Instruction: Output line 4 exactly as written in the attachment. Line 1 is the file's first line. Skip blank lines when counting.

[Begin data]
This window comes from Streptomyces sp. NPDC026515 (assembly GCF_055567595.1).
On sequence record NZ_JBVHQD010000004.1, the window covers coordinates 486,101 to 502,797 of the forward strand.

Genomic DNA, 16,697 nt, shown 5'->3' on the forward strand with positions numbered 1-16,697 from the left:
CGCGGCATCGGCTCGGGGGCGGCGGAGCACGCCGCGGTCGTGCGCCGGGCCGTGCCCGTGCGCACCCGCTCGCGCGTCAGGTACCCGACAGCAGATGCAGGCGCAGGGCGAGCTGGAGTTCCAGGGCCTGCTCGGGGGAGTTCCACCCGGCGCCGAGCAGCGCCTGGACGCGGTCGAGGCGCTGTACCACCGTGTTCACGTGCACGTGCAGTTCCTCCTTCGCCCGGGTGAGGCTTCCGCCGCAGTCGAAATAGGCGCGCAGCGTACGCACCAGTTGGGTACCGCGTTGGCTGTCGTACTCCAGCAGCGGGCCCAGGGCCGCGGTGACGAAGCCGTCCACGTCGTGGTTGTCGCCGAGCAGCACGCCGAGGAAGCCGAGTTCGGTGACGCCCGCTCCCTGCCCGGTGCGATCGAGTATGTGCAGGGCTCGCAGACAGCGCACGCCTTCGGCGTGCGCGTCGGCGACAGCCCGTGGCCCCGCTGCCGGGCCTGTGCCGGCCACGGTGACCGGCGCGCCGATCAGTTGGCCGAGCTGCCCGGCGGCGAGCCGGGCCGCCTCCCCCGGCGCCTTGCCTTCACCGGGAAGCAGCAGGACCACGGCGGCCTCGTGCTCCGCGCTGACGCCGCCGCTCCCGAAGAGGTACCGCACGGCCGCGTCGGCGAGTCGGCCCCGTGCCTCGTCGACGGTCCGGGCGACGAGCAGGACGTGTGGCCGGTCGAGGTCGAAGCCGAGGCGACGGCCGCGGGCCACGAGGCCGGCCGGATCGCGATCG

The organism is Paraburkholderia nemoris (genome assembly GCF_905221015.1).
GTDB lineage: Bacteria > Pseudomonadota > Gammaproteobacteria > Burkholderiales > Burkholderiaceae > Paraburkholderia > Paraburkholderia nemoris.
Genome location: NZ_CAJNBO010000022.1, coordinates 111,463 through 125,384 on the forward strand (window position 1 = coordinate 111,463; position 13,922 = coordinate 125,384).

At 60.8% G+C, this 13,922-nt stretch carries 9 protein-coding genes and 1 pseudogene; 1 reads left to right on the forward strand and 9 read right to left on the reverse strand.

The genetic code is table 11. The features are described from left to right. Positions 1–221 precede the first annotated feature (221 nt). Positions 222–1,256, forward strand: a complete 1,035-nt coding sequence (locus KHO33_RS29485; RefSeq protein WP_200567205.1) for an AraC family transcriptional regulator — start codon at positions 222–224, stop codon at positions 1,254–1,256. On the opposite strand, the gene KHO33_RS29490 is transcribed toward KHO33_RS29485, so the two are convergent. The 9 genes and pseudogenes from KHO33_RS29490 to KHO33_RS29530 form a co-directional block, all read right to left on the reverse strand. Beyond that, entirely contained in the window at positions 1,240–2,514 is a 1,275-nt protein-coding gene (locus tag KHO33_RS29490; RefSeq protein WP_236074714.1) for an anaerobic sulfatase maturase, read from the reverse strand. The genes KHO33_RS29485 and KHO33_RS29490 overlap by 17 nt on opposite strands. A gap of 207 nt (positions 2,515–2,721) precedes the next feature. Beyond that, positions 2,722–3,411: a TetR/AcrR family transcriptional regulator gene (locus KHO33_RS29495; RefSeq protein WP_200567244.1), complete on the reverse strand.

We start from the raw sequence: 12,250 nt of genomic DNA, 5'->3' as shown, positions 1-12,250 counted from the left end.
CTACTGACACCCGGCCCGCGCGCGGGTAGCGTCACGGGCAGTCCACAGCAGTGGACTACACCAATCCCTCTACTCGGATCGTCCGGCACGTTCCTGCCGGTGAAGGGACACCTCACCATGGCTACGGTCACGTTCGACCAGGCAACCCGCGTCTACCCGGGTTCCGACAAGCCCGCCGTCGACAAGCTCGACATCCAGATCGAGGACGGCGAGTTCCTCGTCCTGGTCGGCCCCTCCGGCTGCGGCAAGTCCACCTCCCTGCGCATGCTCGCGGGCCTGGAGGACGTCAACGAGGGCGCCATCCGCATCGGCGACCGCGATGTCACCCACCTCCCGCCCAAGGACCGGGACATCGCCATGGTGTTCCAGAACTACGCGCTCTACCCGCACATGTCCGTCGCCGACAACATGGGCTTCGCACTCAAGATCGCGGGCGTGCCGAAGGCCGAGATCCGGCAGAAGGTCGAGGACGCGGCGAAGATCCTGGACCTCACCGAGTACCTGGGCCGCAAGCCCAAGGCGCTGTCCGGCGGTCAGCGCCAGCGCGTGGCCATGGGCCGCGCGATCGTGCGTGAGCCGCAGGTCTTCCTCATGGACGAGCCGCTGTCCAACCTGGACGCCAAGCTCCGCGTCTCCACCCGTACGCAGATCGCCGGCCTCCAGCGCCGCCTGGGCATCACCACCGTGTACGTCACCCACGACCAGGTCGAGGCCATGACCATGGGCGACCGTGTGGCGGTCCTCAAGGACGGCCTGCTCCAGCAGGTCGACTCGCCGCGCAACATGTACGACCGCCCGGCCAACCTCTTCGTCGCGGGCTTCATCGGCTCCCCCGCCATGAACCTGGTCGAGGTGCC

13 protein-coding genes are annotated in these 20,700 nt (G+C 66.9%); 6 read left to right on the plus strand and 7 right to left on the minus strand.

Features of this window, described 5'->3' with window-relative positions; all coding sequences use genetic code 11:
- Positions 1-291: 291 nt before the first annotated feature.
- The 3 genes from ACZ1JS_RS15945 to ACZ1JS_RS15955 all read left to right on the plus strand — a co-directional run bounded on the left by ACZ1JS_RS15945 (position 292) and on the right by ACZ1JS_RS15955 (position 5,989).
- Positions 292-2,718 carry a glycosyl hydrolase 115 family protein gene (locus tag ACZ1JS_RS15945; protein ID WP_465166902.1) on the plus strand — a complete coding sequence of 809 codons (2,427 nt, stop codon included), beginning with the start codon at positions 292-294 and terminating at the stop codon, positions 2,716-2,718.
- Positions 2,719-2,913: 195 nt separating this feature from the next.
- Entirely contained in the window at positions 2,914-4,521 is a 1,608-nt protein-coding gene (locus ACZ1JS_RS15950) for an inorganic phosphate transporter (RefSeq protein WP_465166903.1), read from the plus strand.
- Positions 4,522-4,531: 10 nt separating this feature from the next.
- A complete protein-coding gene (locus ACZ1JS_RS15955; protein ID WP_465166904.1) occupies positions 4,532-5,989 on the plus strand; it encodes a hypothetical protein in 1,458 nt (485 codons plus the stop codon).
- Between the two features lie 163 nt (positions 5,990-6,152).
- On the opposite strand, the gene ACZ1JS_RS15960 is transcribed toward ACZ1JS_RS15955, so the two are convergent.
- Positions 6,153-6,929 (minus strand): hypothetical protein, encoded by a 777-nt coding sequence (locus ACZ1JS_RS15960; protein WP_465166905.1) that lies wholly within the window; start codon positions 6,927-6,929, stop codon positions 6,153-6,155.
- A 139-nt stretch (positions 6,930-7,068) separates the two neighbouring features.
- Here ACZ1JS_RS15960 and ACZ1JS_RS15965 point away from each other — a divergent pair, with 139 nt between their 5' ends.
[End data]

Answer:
CGCGGCATCGGCTCGGGGGCGGCGGAGCACGCCGCGGTCGTGCGCCGGGCCGTGCCCGTGCGCACCCGCTCGCGCGTCAGGTACCCGACAGCAGATGCAGGCGCAGGGCGAGCTGGAGTTCCAGGGCCTGCTCGGGGGAGTTCCACCCGGCGCCGAGCAGCGCCTGGACGCGGTCGAGGCGCTGTACCACCGTGTTCACGTGCACGTGCAGTTCCTCCTTCGCCCGGGTGAGGCTTCCGCCGCAGTCGAAATAGGCGCGCAGCGTACGCACCAGTTGGGTACCGCGTTGGCTGTCGTACTCCAGCAGCGGGCCCAGGGCCGCGGTGACGAAGCCGTCCACGTCGTGGTTGTCGCCGAGCAGCACGCCGAGGAAGCCGAGTTCGGTGACGCCCGCTCCCTGCCCGGTGCGATCGAGTATGTGCAGGGCTCGCAGACAGCGCACGCCTTCGGCGTGCGCGTCGGCGACAGCCCGTGGCCCCGCTGCCGGGCCTGTGCCGGCCACGGTGACCGGCGCGCCGATCAGTTGGCCGAGCTGCCCGGCGGCGAGCCGGGCCGCCTCCCCCGGCGCCTTGCCTTCACCGGGAAGCAGCAGGACCACGGCGGCCTCGTGCTCCGCGCTGACGCCGCCGCTCCCGAAGAGGTACCGCACGGCCGCGTCGGCGAGTCGGCCCCGTGCCTCGTCGACGGTCCGGGCGACGAGCAGGACGTGTGGCCGGTCGAGGTCGAAGCCGAGGCGACGGCCGCGGGCCACGAGGCCGGCCGGATCGCGATCG